Mr. Harper was a panelist for the Forum’s discussion on The Future of Food.
Caleb Harper is the principal investigator and director of the Open Agriculture (OpenAg) Initiative at the MIT Media Lab, where he works to change how we grow food to feed and nourish the 9 billion people of 2050.
An engineer turned urban farmer, Harper is working to reverse the global food crisis by revolutionizing agriculture as we know it. At MIT, he leads a diverse team of engineers, architects, urbanists, economists and plant scientists in the exploration and development of future food systems. Together they are innovating what Harper dubs the “Food Computer” – a disruptive, open-source, scalable, controlled-environment agriculture technology platform. The technology exists now; it’s rapidly evolving and quickly finding support in companies, public schools and in warehouses already stacked with it (vertical farms). Harper’s provocative and engaging TED Talk on the “computer that will grow your food” has garnered more than 1.3 million views in just a few short months.
Harper – a National Geographic Emerging Explorer and member of the World Economic Forum New Vision for Agriculture Transformation Leaders Network – focuses his research in the areas of controlled environment design, actuated sensing, control automation and data-driven resource, energy and biologic optimization. His work has been featured by top publications, including TIME, WIRED, The Economist, National Geographic, The Smithsonian, Popular Science and IEEE, and is increasingly drawing the interest and investment of global financing firms. Government and world leaders, and scientists and scholars alike are visiting Harper’s labs to see the implications first hand.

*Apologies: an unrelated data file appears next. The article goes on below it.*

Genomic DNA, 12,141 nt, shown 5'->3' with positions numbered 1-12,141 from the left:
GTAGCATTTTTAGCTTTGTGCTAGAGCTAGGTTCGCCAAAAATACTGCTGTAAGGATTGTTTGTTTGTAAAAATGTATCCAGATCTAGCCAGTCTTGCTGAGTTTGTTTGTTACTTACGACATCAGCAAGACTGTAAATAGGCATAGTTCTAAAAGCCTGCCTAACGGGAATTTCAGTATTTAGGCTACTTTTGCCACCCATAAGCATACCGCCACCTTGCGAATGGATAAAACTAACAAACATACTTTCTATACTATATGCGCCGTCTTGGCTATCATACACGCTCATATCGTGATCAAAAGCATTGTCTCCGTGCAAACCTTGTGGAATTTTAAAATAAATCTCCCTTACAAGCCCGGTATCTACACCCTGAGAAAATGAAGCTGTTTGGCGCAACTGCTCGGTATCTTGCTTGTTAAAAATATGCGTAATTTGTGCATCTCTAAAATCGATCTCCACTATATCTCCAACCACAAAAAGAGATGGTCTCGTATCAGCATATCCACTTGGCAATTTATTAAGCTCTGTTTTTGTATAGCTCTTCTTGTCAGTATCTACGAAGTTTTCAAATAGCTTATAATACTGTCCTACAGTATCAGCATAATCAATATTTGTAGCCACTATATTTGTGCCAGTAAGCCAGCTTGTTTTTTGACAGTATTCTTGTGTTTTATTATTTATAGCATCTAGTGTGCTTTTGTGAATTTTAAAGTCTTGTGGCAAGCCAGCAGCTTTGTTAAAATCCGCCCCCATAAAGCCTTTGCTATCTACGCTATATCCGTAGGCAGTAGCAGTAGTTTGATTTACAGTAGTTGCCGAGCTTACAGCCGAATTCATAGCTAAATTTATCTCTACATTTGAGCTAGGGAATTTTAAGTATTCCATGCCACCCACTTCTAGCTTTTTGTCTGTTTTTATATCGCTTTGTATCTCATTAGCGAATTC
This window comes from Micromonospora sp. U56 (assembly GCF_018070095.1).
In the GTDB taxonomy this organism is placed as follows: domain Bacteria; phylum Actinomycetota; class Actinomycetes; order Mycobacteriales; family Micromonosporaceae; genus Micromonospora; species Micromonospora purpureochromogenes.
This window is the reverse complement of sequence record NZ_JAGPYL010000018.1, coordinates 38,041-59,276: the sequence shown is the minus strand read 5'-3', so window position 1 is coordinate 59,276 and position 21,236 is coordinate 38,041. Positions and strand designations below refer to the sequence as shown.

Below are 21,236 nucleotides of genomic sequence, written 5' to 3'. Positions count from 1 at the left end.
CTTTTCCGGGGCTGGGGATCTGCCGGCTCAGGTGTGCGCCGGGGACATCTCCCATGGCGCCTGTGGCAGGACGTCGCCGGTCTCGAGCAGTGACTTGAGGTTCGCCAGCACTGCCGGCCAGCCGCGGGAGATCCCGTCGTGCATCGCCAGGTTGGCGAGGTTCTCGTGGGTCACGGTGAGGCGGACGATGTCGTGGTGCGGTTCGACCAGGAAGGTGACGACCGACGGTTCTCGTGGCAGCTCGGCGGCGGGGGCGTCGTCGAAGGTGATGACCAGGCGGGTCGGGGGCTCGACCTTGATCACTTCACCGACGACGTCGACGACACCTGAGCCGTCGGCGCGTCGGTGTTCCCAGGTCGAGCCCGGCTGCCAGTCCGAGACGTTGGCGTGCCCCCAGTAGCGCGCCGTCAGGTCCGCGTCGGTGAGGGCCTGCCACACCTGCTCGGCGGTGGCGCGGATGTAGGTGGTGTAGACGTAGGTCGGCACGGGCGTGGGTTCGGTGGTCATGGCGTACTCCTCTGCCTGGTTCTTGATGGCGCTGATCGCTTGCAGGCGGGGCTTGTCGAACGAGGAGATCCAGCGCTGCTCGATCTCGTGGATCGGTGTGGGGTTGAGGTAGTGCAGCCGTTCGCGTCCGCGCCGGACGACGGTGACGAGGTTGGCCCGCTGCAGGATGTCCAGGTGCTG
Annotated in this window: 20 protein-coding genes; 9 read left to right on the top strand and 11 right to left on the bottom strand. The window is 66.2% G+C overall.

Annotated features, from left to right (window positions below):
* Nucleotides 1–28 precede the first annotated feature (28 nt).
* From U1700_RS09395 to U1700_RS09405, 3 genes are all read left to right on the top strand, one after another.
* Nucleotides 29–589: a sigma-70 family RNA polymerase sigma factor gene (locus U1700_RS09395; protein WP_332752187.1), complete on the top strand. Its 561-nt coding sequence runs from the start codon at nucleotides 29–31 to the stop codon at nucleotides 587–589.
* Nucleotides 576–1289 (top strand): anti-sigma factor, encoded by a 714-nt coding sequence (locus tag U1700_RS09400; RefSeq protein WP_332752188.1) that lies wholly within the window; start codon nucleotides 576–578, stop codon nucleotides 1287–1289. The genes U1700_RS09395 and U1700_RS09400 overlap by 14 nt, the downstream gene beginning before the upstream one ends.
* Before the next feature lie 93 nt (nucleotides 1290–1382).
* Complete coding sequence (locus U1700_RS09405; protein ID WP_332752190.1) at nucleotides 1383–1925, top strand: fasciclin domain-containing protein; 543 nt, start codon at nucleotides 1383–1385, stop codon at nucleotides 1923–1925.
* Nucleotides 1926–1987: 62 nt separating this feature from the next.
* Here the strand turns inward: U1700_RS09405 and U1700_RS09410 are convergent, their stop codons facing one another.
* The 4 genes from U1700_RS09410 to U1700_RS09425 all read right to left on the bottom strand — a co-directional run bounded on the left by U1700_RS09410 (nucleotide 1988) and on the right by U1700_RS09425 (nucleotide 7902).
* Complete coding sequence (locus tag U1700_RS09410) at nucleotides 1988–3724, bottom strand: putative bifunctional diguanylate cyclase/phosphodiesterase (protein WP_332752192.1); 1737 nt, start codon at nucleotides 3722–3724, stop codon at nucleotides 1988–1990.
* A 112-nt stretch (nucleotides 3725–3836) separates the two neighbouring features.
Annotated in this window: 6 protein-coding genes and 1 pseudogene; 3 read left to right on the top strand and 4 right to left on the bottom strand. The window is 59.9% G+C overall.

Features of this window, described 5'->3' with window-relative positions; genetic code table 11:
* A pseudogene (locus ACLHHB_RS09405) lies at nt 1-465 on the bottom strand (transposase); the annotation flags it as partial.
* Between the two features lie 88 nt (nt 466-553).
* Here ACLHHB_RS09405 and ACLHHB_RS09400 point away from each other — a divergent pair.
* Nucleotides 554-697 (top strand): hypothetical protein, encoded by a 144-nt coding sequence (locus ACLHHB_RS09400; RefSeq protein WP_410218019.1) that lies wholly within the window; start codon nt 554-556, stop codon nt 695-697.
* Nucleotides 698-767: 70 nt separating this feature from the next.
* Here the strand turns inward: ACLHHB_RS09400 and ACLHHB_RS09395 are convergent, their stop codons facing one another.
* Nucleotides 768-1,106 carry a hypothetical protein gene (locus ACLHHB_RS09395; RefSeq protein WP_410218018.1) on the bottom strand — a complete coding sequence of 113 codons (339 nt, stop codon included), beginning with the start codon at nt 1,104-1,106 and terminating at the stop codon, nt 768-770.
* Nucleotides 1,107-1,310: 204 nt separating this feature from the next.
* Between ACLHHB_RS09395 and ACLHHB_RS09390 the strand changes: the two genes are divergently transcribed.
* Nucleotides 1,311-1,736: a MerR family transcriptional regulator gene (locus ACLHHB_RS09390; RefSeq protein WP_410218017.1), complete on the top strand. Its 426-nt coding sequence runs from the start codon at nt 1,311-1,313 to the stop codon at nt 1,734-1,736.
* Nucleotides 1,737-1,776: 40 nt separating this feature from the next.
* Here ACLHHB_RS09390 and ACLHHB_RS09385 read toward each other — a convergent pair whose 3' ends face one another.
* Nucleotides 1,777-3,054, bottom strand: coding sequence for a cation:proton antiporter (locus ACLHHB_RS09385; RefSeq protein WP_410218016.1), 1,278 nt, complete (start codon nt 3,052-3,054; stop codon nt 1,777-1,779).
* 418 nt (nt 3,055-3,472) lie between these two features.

Prior to joining the MIT Media Lab in 2011, Harper worked professionally as an architect, designing and developing data centers, health care and semi-conductor fabrication facilities. He’s also consulted with multiple international development agencies, including USAID, World Bank, Inter-American Development Bank and the Delhi Development Authority on high-density urban development projects.
Harper, whose family is in the grocery business and also raises crops and livestock in Texas and Kansas, has tremendous respect for traditional farming. This new model of the digital world farm, however, is something he passionately believes is needed. By combining the things he loves in life – the technology of computing, architecture and engineering with his innate desire to grow things – Harper is not only changing the future of agriculture, but also changing lives in the process.